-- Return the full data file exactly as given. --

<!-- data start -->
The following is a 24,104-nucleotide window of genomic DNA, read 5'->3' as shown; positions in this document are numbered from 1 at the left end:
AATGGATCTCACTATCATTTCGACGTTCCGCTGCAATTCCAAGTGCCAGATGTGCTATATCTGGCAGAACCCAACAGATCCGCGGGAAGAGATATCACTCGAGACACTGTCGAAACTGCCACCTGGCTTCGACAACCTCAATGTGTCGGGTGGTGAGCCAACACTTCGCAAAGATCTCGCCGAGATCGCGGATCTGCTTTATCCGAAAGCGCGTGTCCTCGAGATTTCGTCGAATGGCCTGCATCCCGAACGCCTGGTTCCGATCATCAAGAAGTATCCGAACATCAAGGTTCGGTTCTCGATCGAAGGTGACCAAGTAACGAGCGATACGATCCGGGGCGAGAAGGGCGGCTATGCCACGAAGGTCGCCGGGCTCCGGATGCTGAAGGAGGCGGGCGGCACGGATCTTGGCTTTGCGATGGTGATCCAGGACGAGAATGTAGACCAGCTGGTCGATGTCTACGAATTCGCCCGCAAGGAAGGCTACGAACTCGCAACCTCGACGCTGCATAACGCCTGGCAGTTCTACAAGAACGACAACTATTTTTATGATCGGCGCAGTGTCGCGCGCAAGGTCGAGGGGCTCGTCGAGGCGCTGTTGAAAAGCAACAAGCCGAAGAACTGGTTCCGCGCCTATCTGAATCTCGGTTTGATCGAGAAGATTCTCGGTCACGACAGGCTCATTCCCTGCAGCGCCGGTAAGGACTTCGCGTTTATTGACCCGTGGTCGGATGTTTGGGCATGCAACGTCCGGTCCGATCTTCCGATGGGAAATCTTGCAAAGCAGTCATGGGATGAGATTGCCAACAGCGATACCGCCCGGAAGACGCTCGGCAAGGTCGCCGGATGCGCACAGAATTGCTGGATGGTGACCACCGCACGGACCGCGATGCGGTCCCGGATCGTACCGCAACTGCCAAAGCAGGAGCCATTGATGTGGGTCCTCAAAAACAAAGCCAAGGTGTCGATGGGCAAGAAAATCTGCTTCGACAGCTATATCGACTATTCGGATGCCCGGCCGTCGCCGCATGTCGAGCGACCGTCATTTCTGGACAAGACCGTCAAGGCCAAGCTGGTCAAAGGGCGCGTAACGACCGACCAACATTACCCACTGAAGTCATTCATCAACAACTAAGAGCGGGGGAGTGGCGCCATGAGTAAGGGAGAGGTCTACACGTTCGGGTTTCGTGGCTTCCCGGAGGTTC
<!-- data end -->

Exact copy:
The following is a 24,104-nucleotide window of genomic DNA, read 5'->3' as shown; positions in this document are numbered from 1 at the left end:
AATGGATCTCACTATCATTTCGACGTTCCGCTGCAATTCCAAGTGCCAGATGTGCTATATCTGGCAGAACCCAACAGATCCGCGGGAAGAGATATCACTCGAGACACTGTCGAAACTGCCACCTGGCTTCGACAACCTCAATGTGTCGGGTGGTGAGCCAACACTTCGCAAAGATCTCGCCGAGATCGCGGATCTGCTTTATCCGAAAGCGCGTGTCCTCGAGATTTCGTCGAATGGCCTGCATCCCGAACGCCTGGTTCCGATCATCAAGAAGTATCCGAACATCAAGGTTCGGTTCTCGATCGAAGGTGACCAAGTAACGAGCGATACGATCCGGGGCGAGAAGGGCGGCTATGCCACGAAGGTCGCCGGGCTCCGGATGCTGAAGGAGGCGGGCGGCACGGATCTTGGCTTTGCGATGGTGATCCAGGACGAGAATGTAGACCAGCTGGTCGATGTCTACGAATTCGCCCGCAAGGAAGGCTACGAACTCGCAACCTCGACGCTGCATAACGCCTGGCAGTTCTACAAGAACGACAACTATTTTTATGATCGGCGCAGTGTCGCGCGCAAGGTCGAGGGGCTCGTCGAGGCGCTGTTGAAAAGCAACAAGCCGAAGAACTGGTTCCGCGCCTATCTGAATCTCGGTTTGATCGAGAAGATTCTCGGTCACGACAGGCTCATTCCCTGCAGCGCCGGTAAGGACTTCGCGTTTATTGACCCGTGGTCGGATGTTTGGGCATGCAACGTCCGGTCCGATCTTCCGATGGGAAATCTTGCAAAGCAGTCATGGGATGAGATTGCCAACAGCGATACCGCCCGGAAGACGCTCGGCAAGGTCGCCGGATGCGCACAGAATTGCTGGATGGTGACCACCGCACGGACCGCGATGCGGTCCCGGATCGTACCGCAACTGCCAAAGCAGGAGCCATTGATGTGGGTCCTCAAAAACAAAGCCAAGGTGTCGATGGGCAAGAAAATCTGCTTCGACAGCTATATCGACTATTCGGATGCCCGGCCGTCGCCGCATGTCGAGCGACCGTCATTTCTGGACAAGACCGTCAAGGCCAAGCTGGTCAAAGGGCGCGTAACGACCGACCAACATTACCCACTGAAGTCATTCATCAACAACTAAGAGCGGGGGAGTGGCGCCATGAGTAAGGGAGAGGTCTACACGTTCGGGTTTCGTGGCTTCCCGGAGGTTC